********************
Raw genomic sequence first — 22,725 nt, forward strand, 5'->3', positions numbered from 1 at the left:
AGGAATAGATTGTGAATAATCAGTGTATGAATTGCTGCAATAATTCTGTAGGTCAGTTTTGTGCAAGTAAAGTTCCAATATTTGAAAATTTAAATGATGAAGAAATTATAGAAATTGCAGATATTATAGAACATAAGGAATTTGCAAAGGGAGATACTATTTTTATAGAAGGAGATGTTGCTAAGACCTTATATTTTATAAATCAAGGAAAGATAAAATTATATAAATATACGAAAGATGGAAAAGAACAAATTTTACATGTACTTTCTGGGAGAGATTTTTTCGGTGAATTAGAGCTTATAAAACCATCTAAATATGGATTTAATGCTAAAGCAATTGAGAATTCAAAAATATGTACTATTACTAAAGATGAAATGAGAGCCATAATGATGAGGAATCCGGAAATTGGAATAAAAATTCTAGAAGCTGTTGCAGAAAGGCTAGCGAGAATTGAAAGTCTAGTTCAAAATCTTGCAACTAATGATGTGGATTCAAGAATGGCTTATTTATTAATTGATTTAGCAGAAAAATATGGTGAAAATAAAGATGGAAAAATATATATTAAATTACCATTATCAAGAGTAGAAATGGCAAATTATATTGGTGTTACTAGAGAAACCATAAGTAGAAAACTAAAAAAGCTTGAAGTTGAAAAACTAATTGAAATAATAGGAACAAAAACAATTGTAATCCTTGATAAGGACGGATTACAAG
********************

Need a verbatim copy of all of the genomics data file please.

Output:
Raw genomic sequence first — 22,725 nt, forward strand, 5'->3', positions numbered from 1 at the left:
AGGAATAGATTGTGAATAATCAGTGTATGAATTGCTGCAATAATTCTGTAGGTCAGTTTTGTGCAAGTAAAGTTCCAATATTTGAAAATTTAAATGATGAAGAAATTATAGAAATTGCAGATATTATAGAACATAAGGAATTTGCAAAGGGAGATACTATTTTTATAGAAGGAGATGTTGCTAAGACCTTATATTTTATAAATCAAGGAAAGATAAAATTATATAAATATACGAAAGATGGAAAAGAACAAATTTTACATGTACTTTCTGGGAGAGATTTTTTCGGTGAATTAGAGCTTATAAAACCATCTAAATATGGATTTAATGCTAAAGCAATTGAGAATTCAAAAATATGTACTATTACTAAAGATGAAATGAGAGCCATAATGATGAGGAATCCGGAAATTGGAATAAAAATTCTAGAAGCTGTTGCAGAAAGGCTAGCGAGAATTGAAAGTCTAGTTCAAAATCTTGCAACTAATGATGTGGATTCAAGAATGGCTTATTTATTAATTGATTTAGCAGAAAAATATGGTGAAAATAAAGATGGAAAAATATATATTAAATTACCATTATCAAGAGTAGAAATGGCAAATTATATTGGTGTTACTAGAGAAACCATAAGTAGAAAACTAAAAAAGCTTGAAGTTGAAAAACTAATTGAAATAATAGGAACAAAAACAATTGTAATCCTTGATAAGGACGGATTACAAG